Carl Sandburg. I get the impression that he’s been filed away as a folksy peculiarity, a 20th century and less-original echo of Walt Whitman, an artist not worth considering these days. Readers of this blog will know I find him otherwise: a first-generation English language Modernist, just as concerned with making it new as anyone else in that movement.
The young Josh Homme and Kim Deal get lessons from some old flannel-clad grunge guitarist.
Here’s a piece using words by Sandburg for Halloween. I’ll note that almost alone among the first-generation Modernists he sometimes writes poems about, perhaps even for, children. “Theme in Yellow” can serve as both. Of course, since we’re all “obsolete children” the audience isn’t limited to them.
Anyway, it’s a good piece for the holiday that’s about the whimsy of fear and how far from reach we can hold death. Oh, and in our modern America, it’s also about candy, for which the Jack O’ Lantern’s teeth were meant to warn us.
Sandburg’s poem is just slightly old fashioned—the harvest festival aspects of Halloween are now abstracted from most of us, though it was in Sandburg’s personal experience. But we might still dress our stages with straw, and with cobwebs and lanterns, setting our fears as old.
May all your fears be old.
Today’s music has lots of electric guitars (seven tracks, four different guitars) mostly because I’ve been missing their sound. Lots of coordination to get all that traffic running—and I don’t know if I did right by it—but it was fun while I had time to make some noise this afternoon. You can hear the results with the player gadget below, and if you’d like to read Sandburg’s poem while you listen, it can be found here.
I was at the Midstream poetry reading series last night, and by choices, I therefore had to miss out on the wisdom that would be passed on by the elder chieftain of my nation who was speaking in the same town that night.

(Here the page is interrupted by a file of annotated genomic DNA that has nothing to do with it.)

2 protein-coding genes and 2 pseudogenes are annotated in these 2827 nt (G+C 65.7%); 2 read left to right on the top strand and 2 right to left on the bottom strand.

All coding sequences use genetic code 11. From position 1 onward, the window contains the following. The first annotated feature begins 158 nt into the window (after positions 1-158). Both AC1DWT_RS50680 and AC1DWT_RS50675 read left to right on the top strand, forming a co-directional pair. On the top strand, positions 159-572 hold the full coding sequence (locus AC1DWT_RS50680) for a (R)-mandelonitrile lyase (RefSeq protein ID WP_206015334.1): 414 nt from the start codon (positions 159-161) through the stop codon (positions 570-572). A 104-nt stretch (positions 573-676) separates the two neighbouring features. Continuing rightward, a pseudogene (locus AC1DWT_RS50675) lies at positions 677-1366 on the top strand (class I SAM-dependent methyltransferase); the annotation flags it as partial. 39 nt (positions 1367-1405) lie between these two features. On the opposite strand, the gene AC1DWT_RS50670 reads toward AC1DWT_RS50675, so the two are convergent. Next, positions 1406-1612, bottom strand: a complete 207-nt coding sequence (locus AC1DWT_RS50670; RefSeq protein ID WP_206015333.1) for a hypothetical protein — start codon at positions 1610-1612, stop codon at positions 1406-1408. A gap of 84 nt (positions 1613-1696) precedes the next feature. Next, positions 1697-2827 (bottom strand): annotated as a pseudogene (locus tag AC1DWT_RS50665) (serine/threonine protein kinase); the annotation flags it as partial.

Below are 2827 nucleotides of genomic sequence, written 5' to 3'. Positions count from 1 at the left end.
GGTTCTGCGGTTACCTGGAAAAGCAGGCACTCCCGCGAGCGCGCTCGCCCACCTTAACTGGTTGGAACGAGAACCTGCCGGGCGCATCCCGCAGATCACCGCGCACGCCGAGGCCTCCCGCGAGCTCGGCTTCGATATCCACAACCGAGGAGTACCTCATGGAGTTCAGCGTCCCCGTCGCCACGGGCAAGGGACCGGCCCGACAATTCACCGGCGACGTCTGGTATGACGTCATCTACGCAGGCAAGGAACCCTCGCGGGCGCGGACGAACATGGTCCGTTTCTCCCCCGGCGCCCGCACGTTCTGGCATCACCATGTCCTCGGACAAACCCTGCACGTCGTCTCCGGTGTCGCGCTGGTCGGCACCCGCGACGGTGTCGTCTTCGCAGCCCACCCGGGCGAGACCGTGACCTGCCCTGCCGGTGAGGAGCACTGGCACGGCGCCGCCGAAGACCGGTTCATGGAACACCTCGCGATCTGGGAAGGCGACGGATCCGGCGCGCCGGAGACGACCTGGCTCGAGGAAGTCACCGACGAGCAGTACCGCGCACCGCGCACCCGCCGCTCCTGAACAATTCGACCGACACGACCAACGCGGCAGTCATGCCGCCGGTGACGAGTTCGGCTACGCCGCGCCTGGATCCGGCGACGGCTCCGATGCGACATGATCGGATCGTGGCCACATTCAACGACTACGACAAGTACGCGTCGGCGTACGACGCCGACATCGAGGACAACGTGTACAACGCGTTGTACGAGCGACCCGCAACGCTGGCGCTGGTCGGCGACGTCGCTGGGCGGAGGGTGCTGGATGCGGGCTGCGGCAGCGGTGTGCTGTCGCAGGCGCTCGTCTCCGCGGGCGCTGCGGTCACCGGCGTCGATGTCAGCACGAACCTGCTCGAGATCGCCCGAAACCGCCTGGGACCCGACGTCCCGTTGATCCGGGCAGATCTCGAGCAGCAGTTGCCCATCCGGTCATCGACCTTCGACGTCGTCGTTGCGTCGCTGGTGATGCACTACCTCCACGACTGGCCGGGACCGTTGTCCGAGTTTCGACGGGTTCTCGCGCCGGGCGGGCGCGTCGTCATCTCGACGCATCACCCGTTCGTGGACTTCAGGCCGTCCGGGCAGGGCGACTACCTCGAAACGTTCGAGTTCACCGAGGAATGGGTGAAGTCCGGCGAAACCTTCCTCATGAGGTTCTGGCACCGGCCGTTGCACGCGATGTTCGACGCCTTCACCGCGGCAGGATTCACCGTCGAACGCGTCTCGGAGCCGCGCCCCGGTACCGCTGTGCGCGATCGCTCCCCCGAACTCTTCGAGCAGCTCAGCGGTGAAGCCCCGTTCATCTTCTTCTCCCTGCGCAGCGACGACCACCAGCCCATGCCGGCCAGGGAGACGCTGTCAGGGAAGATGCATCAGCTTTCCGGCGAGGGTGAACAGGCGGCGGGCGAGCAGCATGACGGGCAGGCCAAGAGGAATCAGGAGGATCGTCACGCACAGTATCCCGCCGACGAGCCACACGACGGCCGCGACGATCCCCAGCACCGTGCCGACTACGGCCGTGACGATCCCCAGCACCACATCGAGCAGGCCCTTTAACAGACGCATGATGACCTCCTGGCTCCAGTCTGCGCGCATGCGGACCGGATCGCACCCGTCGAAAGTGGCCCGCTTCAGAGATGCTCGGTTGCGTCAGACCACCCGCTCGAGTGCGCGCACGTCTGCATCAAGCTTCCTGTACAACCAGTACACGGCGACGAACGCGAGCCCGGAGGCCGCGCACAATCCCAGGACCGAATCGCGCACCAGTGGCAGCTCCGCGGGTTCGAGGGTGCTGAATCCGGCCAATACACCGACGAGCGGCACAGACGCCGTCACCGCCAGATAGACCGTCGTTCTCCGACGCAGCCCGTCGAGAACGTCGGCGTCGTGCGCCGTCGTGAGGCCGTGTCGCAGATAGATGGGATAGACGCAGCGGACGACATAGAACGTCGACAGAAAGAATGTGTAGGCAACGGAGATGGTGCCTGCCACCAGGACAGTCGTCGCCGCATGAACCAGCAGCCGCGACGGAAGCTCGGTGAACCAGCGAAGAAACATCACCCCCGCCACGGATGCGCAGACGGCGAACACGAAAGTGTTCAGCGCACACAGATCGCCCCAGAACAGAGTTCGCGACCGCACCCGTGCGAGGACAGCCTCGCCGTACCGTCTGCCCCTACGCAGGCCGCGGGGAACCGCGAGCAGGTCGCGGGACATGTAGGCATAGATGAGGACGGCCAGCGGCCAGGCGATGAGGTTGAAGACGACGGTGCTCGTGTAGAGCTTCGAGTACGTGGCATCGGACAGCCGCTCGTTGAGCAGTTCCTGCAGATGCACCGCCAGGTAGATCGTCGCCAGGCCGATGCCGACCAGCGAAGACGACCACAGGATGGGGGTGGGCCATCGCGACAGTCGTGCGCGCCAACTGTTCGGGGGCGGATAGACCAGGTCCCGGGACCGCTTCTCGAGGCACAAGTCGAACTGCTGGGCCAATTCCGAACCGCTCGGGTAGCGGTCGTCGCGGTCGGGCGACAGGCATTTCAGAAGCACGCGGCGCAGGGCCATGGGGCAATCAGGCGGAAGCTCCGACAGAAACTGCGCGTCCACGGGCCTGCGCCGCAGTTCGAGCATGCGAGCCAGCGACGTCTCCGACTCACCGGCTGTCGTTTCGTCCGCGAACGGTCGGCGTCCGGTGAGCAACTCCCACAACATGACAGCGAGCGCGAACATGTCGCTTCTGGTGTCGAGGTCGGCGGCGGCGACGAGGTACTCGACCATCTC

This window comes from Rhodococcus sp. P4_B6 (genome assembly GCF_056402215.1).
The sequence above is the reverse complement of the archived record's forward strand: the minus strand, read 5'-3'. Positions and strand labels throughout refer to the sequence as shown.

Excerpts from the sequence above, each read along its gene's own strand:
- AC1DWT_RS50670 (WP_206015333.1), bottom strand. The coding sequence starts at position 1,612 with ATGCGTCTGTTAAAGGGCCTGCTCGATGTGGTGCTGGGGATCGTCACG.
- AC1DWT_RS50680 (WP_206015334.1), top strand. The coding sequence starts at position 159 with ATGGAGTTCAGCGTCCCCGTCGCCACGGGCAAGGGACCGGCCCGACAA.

It’s often thought that age heightens certain perceptions, certain outlooks. In age one has a feeling for repetitions, the way that ox-turning time keeps bending back on itself so that the place one is plowing is beside the past and the future is just one row next over. There’s also a lessening of thought of one’s own self, which after all is a diminishing asset, one’s storehouse filled only with memories that the rats nibble at all night long.
So I missed what our aged chieftain said. From these considerations of age I’m sure he could hardly find time to speak of himself, which matters less and little; and instead he likely spoke from his heart, wise from his own failures far exceeding those of the younger ones, of how we can forgive and remember, and how our nation can continue to be born, cared for, urged on.
Instead I heard fellow poets read. Oh, we fail—as all artists do. We talk of ourselves, even us older ones. And when we take a break from that we talk of others imperfectly. We speak too softly, too loudly. We forget to reach for the music, or we do stretch for it and then fail to hold onto it. We search for beauty and come up with the same things over and over again, and how can we make that interesting? We are gloomy, forget to laugh, and hold our work back for funerals.
A graphic representation of the wisdom of poets such as myself